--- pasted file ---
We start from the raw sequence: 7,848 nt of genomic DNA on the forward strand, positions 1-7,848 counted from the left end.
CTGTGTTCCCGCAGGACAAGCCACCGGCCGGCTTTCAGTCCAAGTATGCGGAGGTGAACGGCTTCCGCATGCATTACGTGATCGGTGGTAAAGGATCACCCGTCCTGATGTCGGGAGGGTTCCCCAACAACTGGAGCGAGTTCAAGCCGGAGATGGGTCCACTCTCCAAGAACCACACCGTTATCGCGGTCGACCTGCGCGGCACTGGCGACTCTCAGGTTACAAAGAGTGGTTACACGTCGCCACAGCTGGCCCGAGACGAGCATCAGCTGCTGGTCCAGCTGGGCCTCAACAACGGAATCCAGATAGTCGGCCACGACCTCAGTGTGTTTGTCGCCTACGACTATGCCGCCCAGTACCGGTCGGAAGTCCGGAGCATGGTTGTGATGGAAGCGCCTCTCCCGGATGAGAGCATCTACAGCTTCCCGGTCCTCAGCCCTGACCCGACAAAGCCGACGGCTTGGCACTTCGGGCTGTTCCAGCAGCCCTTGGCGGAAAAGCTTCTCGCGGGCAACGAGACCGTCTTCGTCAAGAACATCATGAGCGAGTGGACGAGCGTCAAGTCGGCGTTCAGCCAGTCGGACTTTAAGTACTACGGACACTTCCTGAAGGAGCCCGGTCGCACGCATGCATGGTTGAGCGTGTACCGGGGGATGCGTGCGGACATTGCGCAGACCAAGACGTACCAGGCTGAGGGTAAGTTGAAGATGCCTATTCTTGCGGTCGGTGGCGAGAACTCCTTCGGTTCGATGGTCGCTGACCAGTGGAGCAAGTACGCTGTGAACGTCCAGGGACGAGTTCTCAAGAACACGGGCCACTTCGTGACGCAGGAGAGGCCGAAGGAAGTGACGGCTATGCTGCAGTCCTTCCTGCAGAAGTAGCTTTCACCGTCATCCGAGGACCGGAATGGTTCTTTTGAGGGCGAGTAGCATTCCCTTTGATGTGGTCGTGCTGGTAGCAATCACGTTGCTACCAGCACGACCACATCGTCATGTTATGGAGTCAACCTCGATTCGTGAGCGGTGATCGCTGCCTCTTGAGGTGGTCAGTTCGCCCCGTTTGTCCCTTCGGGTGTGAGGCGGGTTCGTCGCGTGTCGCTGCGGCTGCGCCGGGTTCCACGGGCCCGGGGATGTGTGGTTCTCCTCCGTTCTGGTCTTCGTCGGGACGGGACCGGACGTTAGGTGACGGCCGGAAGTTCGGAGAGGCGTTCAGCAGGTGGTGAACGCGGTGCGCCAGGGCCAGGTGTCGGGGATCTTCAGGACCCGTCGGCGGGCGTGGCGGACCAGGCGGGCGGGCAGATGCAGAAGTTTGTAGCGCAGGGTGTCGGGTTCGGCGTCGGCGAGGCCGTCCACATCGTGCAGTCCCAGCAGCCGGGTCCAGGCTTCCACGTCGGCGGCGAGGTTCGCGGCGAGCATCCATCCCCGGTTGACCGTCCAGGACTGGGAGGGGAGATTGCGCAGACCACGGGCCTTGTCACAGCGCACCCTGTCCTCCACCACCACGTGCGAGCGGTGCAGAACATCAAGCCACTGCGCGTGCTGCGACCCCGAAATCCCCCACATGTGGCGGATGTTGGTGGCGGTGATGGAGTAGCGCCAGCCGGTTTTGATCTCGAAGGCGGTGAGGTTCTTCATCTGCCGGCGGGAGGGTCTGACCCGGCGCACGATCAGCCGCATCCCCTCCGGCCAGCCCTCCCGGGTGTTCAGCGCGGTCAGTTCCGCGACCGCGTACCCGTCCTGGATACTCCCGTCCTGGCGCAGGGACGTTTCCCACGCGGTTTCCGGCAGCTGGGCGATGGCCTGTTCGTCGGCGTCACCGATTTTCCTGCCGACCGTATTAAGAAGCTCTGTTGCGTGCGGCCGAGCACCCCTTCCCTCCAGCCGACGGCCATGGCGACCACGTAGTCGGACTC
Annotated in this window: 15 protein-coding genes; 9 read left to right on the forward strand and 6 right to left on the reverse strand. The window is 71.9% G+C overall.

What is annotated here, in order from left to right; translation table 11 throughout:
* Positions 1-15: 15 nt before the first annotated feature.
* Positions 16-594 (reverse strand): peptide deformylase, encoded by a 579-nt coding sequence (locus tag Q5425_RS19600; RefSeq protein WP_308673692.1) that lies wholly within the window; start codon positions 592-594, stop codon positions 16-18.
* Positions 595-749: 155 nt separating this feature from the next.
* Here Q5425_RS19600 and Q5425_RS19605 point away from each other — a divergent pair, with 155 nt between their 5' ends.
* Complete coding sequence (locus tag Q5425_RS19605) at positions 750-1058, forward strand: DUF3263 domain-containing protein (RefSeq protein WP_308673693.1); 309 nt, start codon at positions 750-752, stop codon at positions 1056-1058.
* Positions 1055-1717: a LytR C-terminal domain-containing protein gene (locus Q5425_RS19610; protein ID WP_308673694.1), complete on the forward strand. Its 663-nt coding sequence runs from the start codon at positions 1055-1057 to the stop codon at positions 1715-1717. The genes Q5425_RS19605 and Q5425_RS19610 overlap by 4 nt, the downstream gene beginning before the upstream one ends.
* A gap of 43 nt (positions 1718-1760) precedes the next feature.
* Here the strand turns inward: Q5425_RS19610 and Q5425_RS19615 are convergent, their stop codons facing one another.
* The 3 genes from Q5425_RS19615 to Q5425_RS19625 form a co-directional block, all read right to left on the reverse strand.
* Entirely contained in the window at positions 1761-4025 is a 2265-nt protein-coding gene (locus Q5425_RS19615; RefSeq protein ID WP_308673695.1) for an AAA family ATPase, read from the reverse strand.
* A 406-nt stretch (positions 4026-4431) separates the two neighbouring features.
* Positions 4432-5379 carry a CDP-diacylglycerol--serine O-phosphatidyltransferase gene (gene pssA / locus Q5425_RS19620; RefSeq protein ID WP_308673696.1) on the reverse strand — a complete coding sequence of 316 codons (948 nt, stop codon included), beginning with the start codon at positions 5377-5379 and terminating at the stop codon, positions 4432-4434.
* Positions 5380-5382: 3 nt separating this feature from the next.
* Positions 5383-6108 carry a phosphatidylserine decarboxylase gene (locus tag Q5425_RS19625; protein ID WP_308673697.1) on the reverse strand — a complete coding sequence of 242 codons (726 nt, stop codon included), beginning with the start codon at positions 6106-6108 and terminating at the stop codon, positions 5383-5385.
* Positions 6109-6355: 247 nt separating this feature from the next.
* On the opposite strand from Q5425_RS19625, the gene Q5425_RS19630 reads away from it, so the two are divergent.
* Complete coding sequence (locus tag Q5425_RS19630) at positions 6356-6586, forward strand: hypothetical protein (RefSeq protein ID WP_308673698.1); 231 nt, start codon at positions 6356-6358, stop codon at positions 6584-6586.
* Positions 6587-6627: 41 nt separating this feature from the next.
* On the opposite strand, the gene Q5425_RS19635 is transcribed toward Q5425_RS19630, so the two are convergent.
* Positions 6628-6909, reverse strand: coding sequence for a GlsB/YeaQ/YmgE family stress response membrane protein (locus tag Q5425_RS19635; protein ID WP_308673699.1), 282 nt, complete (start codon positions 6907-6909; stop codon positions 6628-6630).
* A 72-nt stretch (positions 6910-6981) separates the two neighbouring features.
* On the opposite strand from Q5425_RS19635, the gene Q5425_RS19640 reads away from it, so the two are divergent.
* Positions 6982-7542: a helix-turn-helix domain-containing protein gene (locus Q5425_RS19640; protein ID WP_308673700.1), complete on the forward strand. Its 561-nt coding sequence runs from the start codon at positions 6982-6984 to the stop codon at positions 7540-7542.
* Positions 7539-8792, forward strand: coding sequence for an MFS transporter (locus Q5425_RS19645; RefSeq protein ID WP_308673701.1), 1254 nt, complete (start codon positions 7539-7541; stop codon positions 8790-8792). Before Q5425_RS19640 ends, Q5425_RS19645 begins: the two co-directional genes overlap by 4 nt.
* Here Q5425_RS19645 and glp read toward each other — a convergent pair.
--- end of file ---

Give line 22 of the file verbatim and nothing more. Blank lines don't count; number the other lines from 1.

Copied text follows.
* Positions 6587-6627: 41 nt separating this feature from the next.